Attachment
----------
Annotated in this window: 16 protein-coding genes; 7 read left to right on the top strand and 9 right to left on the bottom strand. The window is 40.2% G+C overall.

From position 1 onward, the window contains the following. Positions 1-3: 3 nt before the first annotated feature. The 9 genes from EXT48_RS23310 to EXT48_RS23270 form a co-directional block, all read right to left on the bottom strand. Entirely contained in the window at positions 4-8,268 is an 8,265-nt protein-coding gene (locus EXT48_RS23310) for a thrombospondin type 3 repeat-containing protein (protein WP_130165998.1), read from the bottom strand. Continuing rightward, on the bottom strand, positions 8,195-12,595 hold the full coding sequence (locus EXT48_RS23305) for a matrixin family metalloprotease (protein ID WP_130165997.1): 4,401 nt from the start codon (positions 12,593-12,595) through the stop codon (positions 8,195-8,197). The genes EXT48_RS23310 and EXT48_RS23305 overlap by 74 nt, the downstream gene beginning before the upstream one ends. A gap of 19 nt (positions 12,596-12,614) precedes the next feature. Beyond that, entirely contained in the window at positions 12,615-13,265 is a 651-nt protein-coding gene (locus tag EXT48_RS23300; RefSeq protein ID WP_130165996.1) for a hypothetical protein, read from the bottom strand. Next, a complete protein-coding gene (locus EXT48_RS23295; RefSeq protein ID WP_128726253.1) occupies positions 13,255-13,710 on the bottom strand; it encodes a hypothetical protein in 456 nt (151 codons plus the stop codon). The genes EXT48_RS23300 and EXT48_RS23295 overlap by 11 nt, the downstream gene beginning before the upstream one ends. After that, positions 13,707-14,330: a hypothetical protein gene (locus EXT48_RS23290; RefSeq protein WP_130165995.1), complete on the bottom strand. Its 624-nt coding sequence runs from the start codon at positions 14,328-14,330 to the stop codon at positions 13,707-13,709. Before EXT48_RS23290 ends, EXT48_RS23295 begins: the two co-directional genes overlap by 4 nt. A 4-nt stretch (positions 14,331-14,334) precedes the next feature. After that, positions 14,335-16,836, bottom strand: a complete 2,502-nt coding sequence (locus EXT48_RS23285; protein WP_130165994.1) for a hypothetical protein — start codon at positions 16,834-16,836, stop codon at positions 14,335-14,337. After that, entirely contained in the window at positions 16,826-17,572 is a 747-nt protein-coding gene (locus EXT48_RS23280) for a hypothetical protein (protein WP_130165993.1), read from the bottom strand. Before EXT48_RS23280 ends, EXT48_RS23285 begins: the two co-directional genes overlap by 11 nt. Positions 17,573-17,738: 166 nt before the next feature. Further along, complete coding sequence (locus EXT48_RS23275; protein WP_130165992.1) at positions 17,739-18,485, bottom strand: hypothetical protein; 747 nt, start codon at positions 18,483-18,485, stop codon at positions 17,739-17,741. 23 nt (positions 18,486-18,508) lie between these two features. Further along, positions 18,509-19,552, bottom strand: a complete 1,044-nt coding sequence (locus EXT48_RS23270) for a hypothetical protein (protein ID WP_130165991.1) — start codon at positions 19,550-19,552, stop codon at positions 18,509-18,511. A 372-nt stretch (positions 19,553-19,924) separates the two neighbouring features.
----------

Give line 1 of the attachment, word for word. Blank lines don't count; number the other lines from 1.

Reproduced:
Annotated in this window: 16 protein-coding genes; 7 read left to right on the top strand and 9 right to left on the bottom strand. The window is 40.2% G+C overall.